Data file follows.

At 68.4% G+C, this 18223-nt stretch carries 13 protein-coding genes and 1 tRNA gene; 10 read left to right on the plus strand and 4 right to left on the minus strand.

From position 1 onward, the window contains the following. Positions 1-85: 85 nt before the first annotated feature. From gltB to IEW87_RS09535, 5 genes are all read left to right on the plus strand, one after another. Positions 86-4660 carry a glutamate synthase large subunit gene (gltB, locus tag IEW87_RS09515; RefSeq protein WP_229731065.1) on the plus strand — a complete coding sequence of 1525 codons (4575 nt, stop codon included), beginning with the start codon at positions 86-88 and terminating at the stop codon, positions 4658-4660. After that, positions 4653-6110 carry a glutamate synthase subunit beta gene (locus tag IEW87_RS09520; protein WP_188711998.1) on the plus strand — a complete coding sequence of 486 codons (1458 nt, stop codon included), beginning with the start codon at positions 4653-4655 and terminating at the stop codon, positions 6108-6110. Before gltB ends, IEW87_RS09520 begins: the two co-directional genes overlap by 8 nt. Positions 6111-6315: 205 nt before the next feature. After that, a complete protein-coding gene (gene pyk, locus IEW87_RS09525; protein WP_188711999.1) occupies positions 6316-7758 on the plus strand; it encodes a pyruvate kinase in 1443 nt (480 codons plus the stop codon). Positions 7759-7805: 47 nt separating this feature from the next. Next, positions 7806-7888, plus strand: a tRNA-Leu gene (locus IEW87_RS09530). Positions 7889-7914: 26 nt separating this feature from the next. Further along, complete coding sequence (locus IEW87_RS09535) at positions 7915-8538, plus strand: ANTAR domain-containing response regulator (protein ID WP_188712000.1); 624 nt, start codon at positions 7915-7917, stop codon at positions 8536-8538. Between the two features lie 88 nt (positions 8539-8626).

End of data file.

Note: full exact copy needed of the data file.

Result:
At 68.4% G+C, this 18223-nt stretch carries 13 protein-coding genes and 1 tRNA gene; 10 read left to right on the plus strand and 4 right to left on the minus strand.

From position 1 onward, the window contains the following. Positions 1-85: 85 nt before the first annotated feature. From gltB to IEW87_RS09535, 5 genes are all read left to right on the plus strand, one after another. Positions 86-4660 carry a glutamate synthase large subunit gene (gltB, locus tag IEW87_RS09515; RefSeq protein WP_229731065.1) on the plus strand — a complete coding sequence of 1525 codons (4575 nt, stop codon included), beginning with the start codon at positions 86-88 and terminating at the stop codon, positions 4658-4660. After that, positions 4653-6110 carry a glutamate synthase subunit beta gene (locus tag IEW87_RS09520; protein WP_188711998.1) on the plus strand — a complete coding sequence of 486 codons (1458 nt, stop codon included), beginning with the start codon at positions 4653-4655 and terminating at the stop codon, positions 6108-6110. Before gltB ends, IEW87_RS09520 begins: the two co-directional genes overlap by 8 nt. Positions 6111-6315: 205 nt before the next feature. After that, a complete protein-coding gene (gene pyk, locus IEW87_RS09525; protein WP_188711999.1) occupies positions 6316-7758 on the plus strand; it encodes a pyruvate kinase in 1443 nt (480 codons plus the stop codon). Positions 7759-7805: 47 nt separating this feature from the next. Next, positions 7806-7888, plus strand: a tRNA-Leu gene (locus IEW87_RS09530). Positions 7889-7914: 26 nt separating this feature from the next. Further along, complete coding sequence (locus IEW87_RS09535) at positions 7915-8538, plus strand: ANTAR domain-containing response regulator (protein ID WP_188712000.1); 624 nt, start codon at positions 7915-7917, stop codon at positions 8536-8538. Between the two features lie 88 nt (positions 8539-8626).